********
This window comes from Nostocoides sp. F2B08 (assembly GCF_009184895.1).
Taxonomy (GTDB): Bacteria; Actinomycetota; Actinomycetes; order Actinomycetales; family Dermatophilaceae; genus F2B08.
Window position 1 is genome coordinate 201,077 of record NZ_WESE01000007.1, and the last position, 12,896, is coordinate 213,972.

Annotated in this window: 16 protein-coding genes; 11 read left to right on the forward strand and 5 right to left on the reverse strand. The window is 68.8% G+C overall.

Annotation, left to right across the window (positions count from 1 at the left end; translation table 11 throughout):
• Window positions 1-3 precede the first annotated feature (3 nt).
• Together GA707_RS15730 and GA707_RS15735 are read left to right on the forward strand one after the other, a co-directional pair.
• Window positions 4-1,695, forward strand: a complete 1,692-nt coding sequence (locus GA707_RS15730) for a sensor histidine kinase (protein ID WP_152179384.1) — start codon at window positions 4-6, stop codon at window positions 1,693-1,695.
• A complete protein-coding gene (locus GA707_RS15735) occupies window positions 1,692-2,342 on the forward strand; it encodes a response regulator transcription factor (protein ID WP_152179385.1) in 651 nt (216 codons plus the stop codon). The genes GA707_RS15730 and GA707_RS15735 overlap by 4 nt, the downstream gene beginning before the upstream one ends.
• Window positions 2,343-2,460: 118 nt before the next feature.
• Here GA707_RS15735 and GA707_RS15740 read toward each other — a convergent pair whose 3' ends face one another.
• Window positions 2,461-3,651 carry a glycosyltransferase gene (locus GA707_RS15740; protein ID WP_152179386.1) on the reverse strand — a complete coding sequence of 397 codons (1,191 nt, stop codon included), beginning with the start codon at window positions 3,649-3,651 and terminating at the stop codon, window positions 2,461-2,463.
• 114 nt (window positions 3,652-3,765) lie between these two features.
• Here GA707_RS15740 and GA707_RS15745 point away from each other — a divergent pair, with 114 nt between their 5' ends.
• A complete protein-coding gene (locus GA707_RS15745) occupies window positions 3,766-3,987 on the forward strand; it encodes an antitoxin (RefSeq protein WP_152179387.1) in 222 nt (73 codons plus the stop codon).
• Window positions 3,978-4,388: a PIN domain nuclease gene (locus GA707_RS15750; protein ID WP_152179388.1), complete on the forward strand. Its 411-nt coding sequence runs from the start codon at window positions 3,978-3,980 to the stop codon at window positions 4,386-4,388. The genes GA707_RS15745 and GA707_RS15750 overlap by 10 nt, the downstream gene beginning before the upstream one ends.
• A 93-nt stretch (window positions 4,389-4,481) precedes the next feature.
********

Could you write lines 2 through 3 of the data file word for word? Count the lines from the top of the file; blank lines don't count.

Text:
Taxonomy (GTDB): Bacteria; Actinomycetota; Actinomycetes; order Actinomycetales; family Dermatophilaceae; genus F2B08.
Window position 1 is genome coordinate 201,077 of record NZ_WESE01000007.1, and the last position, 12,896, is coordinate 213,972.